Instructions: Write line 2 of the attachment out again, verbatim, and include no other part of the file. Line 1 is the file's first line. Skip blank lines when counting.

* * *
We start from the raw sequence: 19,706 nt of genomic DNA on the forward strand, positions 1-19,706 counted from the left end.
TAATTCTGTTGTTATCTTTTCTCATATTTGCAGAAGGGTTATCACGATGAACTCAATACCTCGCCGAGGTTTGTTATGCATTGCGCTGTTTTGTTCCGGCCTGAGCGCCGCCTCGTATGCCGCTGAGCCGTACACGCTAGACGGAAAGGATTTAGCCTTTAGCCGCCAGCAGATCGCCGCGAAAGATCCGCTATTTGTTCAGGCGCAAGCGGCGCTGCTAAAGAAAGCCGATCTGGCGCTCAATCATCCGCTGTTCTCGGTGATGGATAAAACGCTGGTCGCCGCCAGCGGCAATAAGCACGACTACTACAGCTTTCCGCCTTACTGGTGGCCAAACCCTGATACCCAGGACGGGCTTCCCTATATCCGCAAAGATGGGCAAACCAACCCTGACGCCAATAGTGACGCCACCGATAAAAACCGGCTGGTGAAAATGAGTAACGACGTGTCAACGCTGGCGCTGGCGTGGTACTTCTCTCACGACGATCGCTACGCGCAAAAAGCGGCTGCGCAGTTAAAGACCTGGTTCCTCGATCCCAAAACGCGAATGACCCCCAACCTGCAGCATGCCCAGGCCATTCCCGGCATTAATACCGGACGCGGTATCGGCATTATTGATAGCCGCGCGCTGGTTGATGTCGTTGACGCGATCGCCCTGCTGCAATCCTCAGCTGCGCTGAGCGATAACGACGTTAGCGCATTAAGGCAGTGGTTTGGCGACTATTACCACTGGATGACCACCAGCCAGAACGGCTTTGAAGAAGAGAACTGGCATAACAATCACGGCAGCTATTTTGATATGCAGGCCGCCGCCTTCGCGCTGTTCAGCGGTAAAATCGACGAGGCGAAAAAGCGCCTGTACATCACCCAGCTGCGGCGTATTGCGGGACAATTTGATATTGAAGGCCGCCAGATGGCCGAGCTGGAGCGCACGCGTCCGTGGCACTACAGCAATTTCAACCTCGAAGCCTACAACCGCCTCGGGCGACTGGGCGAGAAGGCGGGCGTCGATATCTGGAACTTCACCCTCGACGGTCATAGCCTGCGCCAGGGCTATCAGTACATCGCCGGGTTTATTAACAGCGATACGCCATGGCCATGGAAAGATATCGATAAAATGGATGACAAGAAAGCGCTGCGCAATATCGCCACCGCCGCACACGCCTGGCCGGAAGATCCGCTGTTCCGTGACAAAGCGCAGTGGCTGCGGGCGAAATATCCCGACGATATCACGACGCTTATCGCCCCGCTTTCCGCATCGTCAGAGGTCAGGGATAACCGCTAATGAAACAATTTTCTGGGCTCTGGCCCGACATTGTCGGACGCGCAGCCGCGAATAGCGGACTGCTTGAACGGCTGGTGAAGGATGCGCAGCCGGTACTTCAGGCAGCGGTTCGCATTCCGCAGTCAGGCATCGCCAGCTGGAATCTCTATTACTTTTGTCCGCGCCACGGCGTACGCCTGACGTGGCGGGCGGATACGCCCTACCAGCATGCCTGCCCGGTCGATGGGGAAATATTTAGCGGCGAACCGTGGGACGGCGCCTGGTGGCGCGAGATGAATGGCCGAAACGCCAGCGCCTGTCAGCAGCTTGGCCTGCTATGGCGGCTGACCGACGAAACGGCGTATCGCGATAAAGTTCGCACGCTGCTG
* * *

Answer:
TAATTCTGTTGTTATCTTTTCTCATATTTGCAGAAGGGTTATCACGATGAACTCAATACCTCGCCGAGGTTTGTTATGCATTGCGCTGTTTTGTTCCGGCCTGAGCGCCGCCTCGTATGCCGCTGAGCCGTACACGCTAGACGGAAAGGATTTAGCCTTTAGCCGCCAGCAGATCGCCGCGAAAGATCCGCTATTTGTTCAGGCGCAAGCGGCGCTGCTAAAGAAAGCCGATCTGGCGCTCAATCATCCGCTGTTCTCGGTGATGGATAAAACGCTGGTCGCCGCCAGCGGCAATAAGCACGACTACTACAGCTTTCCGCCTTACTGGTGGCCAAACCCTGATACCCAGGACGGGCTTCCCTATATCCGCAAAGATGGGCAAACCAACCCTGACGCCAATAGTGACGCCACCGATAAAAACCGGCTGGTGAAAATGAGTAACGACGTGTCAACGCTGGCGCTGGCGTGGTACTTCTCTCACGACGATCGCTACGCGCAAAAAGCGGCTGCGCAGTTAAAGACCTGGTTCCTCGATCCCAAAACGCGAATGACCCCCAACCTGCAGCATGCCCAGGCCATTCCCGGCATTAATACCGGACGCGGTATCGGCATTATTGATAGCCGCGCGCTGGTTGATGTCGTTGACGCGATCGCCCTGCTGCAATCCTCAGCTGCGCTGAGCGATAACGACGTTAGCGCATTAAGGCAGTGGTTTGGCGACTATTACCACTGGATGACCACCAGCCAGAACGGCTTTGAAGAAGAGAACTGGCATAACAATCACGGCAGCTATTTTGATATGCAGGCCGCCGCCTTCGCGCTGTTCAGCGGTAAAATCGACGAGGCGAAAAAGCGCCTGTACATCACCCAGCTGCGGCGTATTGCGGGACAATTTGATATTGAAGGCCGCCAGATGGCCGAGCTGGAGCGCACGCGTCCGTGGCACTACAGCAATTTCAACCTCGAAGCCTACAACCGCCTCGGGCGACTGGGCGAGAAGGCGGGCGTCGATATCTGGAACTTCACCCTCGACGGTCATAGCCTGCGCCAGGGCTATCAGTACATCGCCGGGTTTATTAACAGCGATACGCCATGGCCATGGAAAGATATCGATAAAATGGATGACAAGAAAGCGCTGCGCAATATCGCCACCGCCGCACACGCCTGGCCGGAAGATCCGCTGTTCCGTGACAAAGCGCAGTGGCTGCGGGCGAAATATCCCGACGATATCACGACGCTTATCGCCCCGCTTTCCGCATCGTCAGAGGTCAGGGATAACCGCTAATGAAACAATTTTCTGGGCTCTGGCCCGACATTGTCGGACGCGCAGCCGCGAATAGCGGACTGCTTGAACGGCTGGTGAAGGATGCGCAGCCGGTACTTCAGGCAGCGGTTCGCATTCCGCAGTCAGGCATCGCCAGCTGGAATCTCTATTACTTTTGTCCGCGCCACGGCGTACGCCTGACGTGGCGGGCGGATACGCCCTACCAGCATGCCTGCCCGGTCGATGGGGAAATATTTAGCGGCGAACCGTGGGACGGCGCCTGGTGGCGCGAGATGAATGGCCGAAACGCCAGCGCCTGTCAGCAGCTTGGCCTGCTATGGCGGCTGACCGACGAAACGGCGTATCGCGATAAAGTTCGCACGCTGCTG